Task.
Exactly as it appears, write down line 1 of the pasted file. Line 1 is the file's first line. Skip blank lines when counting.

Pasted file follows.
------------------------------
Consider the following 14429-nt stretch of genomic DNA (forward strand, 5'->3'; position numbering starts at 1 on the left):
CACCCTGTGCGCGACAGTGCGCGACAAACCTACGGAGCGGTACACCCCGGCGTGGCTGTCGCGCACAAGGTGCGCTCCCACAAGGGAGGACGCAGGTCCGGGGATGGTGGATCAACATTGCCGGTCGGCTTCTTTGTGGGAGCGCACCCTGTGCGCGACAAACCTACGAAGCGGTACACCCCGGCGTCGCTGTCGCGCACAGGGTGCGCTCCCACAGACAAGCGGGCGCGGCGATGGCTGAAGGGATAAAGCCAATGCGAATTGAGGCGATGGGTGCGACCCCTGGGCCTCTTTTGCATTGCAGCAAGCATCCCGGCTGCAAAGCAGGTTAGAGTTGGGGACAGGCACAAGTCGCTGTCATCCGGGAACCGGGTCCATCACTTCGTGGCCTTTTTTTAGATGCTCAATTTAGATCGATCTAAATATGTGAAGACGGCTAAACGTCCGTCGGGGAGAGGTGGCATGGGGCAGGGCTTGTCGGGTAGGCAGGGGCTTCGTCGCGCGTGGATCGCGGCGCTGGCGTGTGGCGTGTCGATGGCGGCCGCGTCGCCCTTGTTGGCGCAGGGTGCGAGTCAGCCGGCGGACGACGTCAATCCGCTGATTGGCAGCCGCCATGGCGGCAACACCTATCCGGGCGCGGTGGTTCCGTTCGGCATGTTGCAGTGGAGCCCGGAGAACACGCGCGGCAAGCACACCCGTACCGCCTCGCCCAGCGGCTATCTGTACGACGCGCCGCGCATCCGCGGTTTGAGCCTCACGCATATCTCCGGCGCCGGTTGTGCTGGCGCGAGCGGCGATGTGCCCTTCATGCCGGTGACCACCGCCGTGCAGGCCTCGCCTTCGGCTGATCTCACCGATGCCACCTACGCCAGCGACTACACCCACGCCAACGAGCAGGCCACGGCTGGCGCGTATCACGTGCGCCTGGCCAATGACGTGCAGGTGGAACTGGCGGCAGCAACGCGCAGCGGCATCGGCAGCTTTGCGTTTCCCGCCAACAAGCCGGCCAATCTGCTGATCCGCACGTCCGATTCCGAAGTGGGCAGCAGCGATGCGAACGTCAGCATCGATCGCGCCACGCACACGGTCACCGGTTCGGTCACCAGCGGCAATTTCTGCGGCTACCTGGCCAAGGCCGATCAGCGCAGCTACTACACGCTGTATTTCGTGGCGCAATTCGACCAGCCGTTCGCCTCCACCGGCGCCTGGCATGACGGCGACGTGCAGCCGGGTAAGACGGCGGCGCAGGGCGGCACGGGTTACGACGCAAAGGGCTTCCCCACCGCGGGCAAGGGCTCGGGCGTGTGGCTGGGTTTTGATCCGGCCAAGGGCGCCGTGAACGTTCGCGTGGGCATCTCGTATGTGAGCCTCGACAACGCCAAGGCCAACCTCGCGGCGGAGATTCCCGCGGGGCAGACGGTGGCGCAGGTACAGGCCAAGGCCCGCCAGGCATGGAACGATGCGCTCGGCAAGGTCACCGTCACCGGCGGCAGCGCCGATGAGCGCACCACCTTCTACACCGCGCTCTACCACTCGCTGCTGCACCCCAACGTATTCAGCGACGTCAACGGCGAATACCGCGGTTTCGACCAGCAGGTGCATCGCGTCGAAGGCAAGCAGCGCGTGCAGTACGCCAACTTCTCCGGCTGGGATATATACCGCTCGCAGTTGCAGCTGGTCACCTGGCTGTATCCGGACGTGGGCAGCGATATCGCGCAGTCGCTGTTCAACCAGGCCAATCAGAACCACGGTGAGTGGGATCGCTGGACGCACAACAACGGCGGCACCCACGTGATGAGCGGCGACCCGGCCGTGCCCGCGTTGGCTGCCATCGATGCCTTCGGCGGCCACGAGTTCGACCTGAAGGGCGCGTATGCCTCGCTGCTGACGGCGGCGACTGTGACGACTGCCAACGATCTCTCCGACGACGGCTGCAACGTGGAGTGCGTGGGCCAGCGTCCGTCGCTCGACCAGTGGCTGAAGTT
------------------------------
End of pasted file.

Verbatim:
Consider the following 14429-nt stretch of genomic DNA (forward strand, 5'->3'; position numbering starts at 1 on the left):